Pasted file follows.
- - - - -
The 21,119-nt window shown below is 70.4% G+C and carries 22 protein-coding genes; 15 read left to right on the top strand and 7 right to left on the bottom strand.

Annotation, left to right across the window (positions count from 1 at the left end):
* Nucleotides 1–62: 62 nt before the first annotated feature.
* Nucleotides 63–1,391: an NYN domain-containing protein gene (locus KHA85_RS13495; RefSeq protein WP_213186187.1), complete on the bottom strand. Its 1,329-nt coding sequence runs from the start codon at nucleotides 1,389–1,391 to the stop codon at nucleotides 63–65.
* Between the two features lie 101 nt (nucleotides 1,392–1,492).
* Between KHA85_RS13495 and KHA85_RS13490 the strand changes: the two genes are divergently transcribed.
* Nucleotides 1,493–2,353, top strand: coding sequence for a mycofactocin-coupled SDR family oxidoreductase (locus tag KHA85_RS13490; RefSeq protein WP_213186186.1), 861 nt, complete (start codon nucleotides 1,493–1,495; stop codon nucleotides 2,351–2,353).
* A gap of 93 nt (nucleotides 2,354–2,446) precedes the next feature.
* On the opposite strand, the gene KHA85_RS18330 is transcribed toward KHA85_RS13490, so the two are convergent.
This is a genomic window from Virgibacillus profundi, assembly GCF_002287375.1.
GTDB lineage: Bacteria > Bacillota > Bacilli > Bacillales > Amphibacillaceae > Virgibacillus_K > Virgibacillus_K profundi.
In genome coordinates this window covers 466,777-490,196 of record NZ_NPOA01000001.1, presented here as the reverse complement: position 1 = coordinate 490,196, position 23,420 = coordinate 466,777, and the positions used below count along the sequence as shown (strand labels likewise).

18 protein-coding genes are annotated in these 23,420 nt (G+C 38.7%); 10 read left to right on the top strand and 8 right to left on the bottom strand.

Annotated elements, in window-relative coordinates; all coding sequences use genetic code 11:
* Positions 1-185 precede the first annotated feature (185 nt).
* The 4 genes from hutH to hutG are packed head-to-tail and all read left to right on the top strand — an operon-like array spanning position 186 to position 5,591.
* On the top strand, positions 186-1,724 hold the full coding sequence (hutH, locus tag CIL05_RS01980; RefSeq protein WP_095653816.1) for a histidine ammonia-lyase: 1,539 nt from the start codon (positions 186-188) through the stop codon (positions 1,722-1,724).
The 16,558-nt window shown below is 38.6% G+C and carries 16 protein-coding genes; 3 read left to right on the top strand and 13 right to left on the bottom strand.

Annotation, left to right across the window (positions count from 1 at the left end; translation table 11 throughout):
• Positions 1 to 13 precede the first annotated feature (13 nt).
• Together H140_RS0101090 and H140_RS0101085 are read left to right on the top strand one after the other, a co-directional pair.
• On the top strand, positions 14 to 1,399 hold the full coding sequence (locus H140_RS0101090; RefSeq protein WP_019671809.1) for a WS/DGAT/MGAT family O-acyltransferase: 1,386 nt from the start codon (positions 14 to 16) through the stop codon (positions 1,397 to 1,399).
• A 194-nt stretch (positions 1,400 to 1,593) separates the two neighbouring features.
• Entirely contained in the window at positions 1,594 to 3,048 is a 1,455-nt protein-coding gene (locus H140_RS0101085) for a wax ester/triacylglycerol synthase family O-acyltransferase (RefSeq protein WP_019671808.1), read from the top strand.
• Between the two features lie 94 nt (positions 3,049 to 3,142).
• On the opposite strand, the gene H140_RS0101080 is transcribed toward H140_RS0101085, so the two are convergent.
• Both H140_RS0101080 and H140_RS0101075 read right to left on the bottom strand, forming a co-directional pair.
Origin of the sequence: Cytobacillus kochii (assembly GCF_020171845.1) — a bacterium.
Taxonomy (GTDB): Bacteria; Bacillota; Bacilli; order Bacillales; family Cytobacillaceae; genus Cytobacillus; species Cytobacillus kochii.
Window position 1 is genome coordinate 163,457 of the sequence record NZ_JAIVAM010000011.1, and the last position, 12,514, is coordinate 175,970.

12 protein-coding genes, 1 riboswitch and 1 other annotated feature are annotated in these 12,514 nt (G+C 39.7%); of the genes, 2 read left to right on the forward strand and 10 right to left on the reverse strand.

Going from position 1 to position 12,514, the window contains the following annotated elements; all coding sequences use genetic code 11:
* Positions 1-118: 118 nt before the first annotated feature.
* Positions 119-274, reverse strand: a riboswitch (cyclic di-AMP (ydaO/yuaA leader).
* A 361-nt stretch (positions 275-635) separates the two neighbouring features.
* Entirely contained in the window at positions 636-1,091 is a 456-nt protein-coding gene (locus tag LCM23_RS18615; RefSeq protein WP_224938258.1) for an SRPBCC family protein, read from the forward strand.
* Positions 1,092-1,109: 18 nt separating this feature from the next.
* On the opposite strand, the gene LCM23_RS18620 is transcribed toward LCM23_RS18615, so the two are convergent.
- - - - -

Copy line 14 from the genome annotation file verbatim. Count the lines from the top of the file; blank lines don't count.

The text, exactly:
Annotated elements, in window-relative coordinates; all coding sequences use genetic code 11: